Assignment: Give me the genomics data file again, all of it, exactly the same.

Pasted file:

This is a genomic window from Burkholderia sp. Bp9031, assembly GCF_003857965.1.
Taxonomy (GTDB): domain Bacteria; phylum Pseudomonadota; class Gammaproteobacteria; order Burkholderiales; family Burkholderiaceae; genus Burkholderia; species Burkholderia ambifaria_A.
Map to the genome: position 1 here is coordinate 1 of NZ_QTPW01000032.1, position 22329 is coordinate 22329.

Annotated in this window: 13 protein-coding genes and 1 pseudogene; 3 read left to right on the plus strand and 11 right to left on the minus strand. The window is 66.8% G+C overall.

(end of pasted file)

This is a genomic window from Burkholderia sp. Bp9031, assembly GCF_003857965.1.
Taxonomy (GTDB): domain Bacteria; phylum Pseudomonadota; class Gammaproteobacteria; order Burkholderiales; family Burkholderiaceae; genus Burkholderia; species Burkholderia ambifaria_A.
Map to the genome: position 1 here is coordinate 1 of NZ_QTPW01000032.1, position 22329 is coordinate 22329.

Annotated in this window: 13 protein-coding genes and 1 pseudogene; 3 read left to right on the plus strand and 11 right to left on the minus strand. The window is 66.8% G+C overall.